By ALLISON KUGEL
From his early days on the comedy stage to playing lovable football fanatic Hayden Fox on the long-running television sitcom Coach, Zeek Braverman on the television drama Parenthood to countless big screen roles, actor Craig T Nelson is as versatile as he is prolific.
Movie audiences have been loving his work for decades in popular films spanning just about every genre: Poltergeist, Stir Crazy, All The Right Moves, Silkwood, The Devil’s Advocate, The Family Stone and The Proposal. And it was his voice work in the 2004 megahit animated Disney Pixar film The Incredibles that introduced Nelson to a younger audience. His voice is readily recognisable as the voice of Mr Incredible, and as he tells it, the world stops spinning for a beat whenever a starstruck child hears him speak.
Nelson plays Mary Steenburgen’s husband in the romantic comedy Book Club. He’s also reprising his role as Mr Incredible in Incredibles 2, the long-awaited sequel to the 2004 original.
Our conversation runs the gamut from overcoming the perils of aging in Hollywood, mid-life adventures, the secret to his long and happy marriage to Doria Cook-Nelson and the unique challenges of playing an animated icon for Disney Pixar.
With Book Club there are so many celebrated actors in one movie. What does an ensemble piece allow you to do as an actor that carrying a film or television show on your own doesn’t allow for?
The opportunity to work with the different characters that are being played broadens what you can do as an actor. Oftentimes, the way people react differently to different people they meet – it’s that same dynamic and it can be something of an adventure. In Book Club, most of my scenes are with Mary [Steenburgen]. There are only one or two scenes where I’m with everyone, although I knew everybody. In this movie, although it’s an ensemble cast, the focus was my interaction with Mary’s character.
What was your initial impression of the Book Club script when you first read it?
Oh, I loved it! It spoke to something I was familiar with; that whole process of aging. You think you’re never going to get there, but eventually it just shows up and there it is. I thought the script was well thought out, cogent, specific, and each character was delineated. I wanted to do the movie right away after reading the script.
This movie addresses that mid-to-later-life slump that people can slide into without even realising it’s happening. As you said, you wake up and it’s just there. How do you think men experience this phase of life differently from women?
I think we experience it in much the same way, although it depends upon societal pressures. Part of the confusion is the result of what society is demanding now, which is pretty much all youth-oriented. Cosmetically and pharmaceutically, you’re supposed to be able to prolong your life, or at least the appearance of it. The reality is that you do age. Yes, we are living longer, but there’s more pressure associated with it. I suppose it’s how all of that manifests in each of us, which has to do with our own peculiar personality. That’s the interesting part about it; how each one of us deals with it. Generally speaking, your libido drops, physically you’re not as active and not able to do as much. All of that is pretty much the same in people, but few people address it psychologically. There’s a lot of pressure to be young. But there is also a lot of pressure being old, and not to get any older. I think that is so screwed up.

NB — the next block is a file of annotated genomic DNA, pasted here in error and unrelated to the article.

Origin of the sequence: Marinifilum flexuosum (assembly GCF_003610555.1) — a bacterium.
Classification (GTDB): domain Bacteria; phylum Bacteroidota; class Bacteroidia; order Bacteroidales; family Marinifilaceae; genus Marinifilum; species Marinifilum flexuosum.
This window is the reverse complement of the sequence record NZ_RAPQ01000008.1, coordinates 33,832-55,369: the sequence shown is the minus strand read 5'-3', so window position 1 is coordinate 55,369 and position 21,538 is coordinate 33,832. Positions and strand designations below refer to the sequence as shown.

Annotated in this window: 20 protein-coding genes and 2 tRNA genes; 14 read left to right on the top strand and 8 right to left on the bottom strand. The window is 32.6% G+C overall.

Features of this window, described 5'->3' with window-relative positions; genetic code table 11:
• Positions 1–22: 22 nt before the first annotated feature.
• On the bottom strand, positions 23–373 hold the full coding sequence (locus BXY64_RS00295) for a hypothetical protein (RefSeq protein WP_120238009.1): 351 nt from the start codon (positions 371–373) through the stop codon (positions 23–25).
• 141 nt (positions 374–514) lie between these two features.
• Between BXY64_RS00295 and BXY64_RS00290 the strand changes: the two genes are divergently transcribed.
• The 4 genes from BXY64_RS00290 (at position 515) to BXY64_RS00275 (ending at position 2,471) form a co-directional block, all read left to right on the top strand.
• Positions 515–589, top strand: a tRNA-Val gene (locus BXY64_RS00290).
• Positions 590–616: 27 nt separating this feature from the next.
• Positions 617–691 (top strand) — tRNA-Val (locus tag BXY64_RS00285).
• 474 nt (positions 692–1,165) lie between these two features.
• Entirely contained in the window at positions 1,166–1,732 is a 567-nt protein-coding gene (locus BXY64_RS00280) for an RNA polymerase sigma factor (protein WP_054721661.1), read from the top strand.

In Book Club, your wife, played by Mary Steenburgen, is upset because she feels your marriage has fallen into a slump. Do you think marriage should be able to go through its natural ebbs and flows romantically, sexually and emotionally?
If you’re married to your best friend, as I am, and I’m married 34 years now, then you have to realise you’re going to have ups and downs. You’re physically going to change, emotionally you’re going to change. You have to adapt and change, and be prepared for that stuff. That’s also part of the adventure. It seems like just yesterday I was talking to older actors about aging. I was a young working actor, and they were all telling me how difficult it was for them and how they were approaching a period in their life where they felt they weren’t working as much. I think they felt neglected and not as respected. I can remember a lot of guys talking about that. When it started happening to me, it was like, “Whoa! Wait a minute here.” But at least I have the tools. I think I was prepared for it to a certain degree.
With Grace and Frankie and Book Club, it seems that Hollywood is now gaining a little more respect for stories about mature people.
I think this movie will help. It brings some awareness, which I think is good, but ageism has been prevalent in this business for a long time.
The Baby Boomer generation are such a huge segment of the population. They have tremendous spending power, and they want to see stories about themselves.
Right, but as you see in television, for example, you’ve got a specific demographic that’s usually being targeted. I have always argued, even back when I was doing Coach [1989 to 1997], that it’s not necessarily accurate. I agree that a lot of buying power rests in the hands of people who are approaching retirement, and in their forties and fifties. It’s like with the glut of action movies we’re getting and have had for a while. What is that? It’s enough already. I would much rather see stories like Book Club, which I feel are specific, well-written and truthful. I’m fine with animated movies about superheroes. Obviously, I don’t have a problem with that. I don’t have a problem with action films either, except that there is just so much of it, and what am I left with?
You began your career as a stand-up comedian, correct?
Barry Levinson and I did stand-up [comedy] together for four years, and then another guy, Rudy DeLuca joined us. We wrote and performed comedy, and then we worked with Tim Conway, John Byner and Alan King. That’s how I started.
How did you segue into film and television, and how does that early stand-up experience help you in the roles you play now?